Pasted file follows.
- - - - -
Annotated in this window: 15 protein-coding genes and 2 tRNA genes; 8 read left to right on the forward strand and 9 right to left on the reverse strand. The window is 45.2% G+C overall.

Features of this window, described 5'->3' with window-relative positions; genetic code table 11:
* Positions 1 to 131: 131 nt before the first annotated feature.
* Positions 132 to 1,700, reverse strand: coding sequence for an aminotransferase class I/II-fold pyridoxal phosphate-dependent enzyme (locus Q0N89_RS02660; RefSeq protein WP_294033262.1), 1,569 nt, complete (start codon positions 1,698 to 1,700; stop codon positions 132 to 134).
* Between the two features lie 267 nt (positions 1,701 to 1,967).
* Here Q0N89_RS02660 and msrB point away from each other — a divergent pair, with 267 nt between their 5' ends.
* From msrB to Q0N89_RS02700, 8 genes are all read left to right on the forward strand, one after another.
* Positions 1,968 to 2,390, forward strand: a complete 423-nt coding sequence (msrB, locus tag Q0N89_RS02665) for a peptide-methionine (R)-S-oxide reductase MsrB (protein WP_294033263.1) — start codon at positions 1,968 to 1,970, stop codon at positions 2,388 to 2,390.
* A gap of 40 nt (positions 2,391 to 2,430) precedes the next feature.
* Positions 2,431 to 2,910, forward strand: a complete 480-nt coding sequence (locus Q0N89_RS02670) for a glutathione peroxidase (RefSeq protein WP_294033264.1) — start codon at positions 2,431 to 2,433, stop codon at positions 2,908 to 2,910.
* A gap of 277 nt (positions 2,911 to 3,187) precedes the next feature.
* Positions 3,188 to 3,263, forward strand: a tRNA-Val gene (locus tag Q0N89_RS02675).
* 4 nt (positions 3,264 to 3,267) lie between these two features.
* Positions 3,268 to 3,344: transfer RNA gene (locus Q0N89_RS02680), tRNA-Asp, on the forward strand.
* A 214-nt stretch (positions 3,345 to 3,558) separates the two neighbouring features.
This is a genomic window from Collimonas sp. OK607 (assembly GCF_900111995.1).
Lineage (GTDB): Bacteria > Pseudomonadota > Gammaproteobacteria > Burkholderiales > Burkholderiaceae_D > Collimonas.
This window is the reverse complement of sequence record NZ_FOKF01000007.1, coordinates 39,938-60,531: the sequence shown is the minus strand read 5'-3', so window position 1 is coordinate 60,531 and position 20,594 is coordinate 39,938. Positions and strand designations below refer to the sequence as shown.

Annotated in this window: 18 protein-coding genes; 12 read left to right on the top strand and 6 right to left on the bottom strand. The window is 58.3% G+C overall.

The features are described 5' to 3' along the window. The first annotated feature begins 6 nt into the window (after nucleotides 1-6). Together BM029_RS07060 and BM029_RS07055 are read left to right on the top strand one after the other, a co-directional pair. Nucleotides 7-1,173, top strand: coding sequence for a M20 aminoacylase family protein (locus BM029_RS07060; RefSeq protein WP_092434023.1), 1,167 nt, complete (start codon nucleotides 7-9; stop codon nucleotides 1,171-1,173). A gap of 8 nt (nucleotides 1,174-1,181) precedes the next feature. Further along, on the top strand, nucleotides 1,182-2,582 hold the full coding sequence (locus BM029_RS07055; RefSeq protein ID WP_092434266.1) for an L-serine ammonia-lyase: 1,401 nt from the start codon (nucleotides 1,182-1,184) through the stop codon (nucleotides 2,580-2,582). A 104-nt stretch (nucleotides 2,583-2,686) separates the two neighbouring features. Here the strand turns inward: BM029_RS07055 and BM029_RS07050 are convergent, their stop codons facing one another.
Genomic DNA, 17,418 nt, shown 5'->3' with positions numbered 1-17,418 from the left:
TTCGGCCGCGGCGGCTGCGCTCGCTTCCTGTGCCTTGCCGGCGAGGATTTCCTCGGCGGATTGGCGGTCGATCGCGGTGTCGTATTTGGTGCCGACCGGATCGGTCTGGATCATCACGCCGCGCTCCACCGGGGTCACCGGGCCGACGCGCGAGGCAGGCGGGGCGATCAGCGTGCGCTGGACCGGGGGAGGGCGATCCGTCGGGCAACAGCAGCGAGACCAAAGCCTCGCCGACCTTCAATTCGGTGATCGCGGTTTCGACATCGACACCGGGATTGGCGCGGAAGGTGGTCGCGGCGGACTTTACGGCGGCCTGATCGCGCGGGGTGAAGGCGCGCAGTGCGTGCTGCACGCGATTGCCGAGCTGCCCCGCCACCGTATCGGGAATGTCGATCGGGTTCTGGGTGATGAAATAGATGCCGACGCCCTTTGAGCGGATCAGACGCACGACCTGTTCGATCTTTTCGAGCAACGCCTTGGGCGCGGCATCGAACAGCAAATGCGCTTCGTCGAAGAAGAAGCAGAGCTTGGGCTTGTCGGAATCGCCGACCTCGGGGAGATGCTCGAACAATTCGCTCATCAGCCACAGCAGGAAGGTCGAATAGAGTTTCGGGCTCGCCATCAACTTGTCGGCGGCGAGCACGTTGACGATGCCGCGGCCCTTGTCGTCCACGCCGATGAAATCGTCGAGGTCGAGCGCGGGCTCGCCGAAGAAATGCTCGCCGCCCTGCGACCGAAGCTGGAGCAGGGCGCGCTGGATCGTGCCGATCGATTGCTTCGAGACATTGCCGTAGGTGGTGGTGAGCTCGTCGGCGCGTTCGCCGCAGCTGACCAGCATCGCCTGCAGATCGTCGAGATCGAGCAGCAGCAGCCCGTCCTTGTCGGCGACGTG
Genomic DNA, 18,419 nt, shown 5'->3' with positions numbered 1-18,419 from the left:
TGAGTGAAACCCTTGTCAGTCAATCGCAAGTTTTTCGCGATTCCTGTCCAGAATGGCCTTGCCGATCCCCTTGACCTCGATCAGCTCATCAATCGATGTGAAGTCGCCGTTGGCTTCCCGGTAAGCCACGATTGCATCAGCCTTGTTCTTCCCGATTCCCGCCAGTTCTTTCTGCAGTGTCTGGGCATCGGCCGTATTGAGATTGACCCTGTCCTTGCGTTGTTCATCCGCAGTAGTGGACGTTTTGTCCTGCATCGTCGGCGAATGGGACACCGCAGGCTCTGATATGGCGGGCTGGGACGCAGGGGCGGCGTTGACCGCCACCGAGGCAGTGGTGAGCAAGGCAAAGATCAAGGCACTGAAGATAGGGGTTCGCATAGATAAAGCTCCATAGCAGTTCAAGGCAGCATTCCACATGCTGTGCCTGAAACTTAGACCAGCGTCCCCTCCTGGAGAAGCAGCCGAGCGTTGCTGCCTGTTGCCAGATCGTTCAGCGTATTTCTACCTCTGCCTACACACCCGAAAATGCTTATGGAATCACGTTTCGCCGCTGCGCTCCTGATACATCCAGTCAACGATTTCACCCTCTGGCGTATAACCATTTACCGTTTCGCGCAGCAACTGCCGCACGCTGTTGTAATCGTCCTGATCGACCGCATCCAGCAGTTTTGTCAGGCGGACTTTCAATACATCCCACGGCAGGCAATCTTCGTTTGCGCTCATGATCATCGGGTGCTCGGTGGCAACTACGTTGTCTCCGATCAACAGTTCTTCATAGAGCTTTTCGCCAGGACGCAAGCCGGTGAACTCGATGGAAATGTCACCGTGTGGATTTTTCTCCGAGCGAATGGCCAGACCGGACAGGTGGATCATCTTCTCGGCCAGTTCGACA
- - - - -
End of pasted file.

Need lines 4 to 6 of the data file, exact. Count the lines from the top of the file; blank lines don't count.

* Positions 132 to 1,700, reverse strand: coding sequence for an aminotransferase class I/II-fold pyridoxal phosphate-dependent enzyme (locus Q0N89_RS02660; RefSeq protein WP_294033262.1), 1,569 nt, complete (start codon positions 1,698 to 1,700; stop codon positions 132 to 134).
* Between the two features lie 267 nt (positions 1,701 to 1,967).
* Here Q0N89_RS02660 and msrB point away from each other — a divergent pair, with 267 nt between their 5' ends.